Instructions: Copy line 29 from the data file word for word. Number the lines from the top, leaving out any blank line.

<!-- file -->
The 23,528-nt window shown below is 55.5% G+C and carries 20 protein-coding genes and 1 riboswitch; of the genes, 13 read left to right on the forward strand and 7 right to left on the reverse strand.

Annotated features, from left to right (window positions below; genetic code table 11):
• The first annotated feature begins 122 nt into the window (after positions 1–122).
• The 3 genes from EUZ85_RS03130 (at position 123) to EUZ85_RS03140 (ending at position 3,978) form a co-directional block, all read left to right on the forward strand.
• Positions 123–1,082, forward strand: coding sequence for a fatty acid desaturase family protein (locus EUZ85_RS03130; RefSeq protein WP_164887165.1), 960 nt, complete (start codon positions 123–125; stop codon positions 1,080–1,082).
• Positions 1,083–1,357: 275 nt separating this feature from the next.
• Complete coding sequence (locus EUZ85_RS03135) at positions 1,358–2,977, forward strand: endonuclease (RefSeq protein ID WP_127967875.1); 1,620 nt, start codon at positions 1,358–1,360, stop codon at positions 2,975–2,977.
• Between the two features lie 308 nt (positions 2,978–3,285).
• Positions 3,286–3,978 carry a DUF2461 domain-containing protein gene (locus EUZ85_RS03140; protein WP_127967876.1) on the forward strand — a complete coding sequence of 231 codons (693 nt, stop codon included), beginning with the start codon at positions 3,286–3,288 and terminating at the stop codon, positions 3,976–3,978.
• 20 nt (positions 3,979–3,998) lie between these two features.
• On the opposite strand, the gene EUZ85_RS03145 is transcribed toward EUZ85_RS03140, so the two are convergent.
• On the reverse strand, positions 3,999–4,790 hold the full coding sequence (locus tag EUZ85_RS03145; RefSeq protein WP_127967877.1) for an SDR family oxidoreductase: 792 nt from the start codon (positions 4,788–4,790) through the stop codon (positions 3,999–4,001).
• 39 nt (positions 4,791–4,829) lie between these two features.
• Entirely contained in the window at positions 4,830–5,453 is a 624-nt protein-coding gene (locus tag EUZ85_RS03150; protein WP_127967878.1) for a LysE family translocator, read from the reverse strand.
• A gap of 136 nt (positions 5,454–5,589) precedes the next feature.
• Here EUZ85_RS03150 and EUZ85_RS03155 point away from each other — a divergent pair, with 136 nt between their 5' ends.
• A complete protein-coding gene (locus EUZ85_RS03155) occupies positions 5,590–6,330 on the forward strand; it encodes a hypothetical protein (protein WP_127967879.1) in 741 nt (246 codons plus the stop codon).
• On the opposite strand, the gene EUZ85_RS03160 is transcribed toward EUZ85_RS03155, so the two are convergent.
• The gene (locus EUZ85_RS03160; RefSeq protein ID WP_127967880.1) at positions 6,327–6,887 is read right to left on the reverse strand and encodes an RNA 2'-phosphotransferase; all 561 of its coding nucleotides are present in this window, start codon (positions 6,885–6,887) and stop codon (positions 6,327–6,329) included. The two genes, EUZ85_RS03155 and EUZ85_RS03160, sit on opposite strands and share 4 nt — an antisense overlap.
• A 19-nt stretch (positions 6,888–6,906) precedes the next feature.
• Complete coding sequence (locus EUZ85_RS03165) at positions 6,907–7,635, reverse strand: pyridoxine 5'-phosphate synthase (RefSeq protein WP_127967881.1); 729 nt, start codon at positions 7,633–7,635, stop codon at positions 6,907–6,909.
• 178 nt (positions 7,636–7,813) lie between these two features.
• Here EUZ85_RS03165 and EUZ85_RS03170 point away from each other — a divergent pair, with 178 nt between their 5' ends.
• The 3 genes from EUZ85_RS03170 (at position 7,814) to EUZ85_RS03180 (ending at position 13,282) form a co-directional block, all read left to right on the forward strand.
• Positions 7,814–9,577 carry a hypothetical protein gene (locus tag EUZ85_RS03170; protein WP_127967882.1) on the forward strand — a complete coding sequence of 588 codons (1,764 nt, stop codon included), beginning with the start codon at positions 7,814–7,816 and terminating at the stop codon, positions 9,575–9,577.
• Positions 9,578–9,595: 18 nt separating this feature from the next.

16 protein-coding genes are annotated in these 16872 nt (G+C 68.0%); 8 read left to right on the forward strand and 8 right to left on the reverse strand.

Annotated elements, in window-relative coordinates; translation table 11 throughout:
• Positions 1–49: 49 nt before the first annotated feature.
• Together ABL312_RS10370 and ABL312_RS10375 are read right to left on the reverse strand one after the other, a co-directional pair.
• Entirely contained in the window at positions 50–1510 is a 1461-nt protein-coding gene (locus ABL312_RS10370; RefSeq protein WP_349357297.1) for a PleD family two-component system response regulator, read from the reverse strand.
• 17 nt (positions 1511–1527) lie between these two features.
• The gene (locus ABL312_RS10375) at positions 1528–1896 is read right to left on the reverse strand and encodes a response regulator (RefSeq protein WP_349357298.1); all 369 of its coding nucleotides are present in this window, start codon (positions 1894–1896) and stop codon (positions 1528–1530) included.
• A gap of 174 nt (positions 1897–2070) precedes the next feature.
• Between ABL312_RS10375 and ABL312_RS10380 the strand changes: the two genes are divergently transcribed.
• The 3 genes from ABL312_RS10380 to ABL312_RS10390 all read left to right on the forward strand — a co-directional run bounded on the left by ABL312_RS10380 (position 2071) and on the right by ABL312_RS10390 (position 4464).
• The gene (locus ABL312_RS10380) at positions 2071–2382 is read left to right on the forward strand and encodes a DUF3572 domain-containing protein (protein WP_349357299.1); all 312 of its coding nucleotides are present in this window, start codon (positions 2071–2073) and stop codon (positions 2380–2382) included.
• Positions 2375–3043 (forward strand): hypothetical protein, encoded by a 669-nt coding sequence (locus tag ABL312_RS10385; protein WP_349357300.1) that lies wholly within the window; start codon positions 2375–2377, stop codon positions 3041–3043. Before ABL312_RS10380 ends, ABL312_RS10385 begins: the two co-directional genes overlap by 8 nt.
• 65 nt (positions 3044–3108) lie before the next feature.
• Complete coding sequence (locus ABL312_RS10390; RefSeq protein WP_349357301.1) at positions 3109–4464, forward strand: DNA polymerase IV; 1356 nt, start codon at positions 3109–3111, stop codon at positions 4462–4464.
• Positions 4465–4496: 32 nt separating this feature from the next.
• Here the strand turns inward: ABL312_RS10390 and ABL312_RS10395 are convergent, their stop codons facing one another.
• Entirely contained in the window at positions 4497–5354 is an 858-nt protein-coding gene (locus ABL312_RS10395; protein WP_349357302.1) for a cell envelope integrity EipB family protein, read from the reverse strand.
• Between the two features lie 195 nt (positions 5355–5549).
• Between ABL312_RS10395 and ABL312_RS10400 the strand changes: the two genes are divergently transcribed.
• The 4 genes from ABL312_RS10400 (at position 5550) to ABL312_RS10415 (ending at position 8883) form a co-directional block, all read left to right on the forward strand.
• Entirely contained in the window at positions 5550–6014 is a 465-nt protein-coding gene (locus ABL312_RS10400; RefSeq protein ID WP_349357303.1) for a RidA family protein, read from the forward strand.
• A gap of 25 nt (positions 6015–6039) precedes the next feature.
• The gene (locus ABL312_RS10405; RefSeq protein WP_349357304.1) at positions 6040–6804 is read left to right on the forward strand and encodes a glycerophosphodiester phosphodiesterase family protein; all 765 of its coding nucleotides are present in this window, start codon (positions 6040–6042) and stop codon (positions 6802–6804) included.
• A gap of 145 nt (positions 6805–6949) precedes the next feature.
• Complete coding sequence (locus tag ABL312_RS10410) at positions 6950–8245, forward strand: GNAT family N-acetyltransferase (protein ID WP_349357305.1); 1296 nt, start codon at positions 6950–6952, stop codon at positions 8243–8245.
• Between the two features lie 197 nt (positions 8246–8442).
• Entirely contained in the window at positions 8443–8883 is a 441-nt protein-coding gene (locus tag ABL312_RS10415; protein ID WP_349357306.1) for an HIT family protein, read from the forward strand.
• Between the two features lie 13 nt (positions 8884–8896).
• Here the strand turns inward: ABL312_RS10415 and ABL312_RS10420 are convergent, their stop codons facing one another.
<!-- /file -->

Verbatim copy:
• Positions 1–49: 49 nt before the first annotated feature.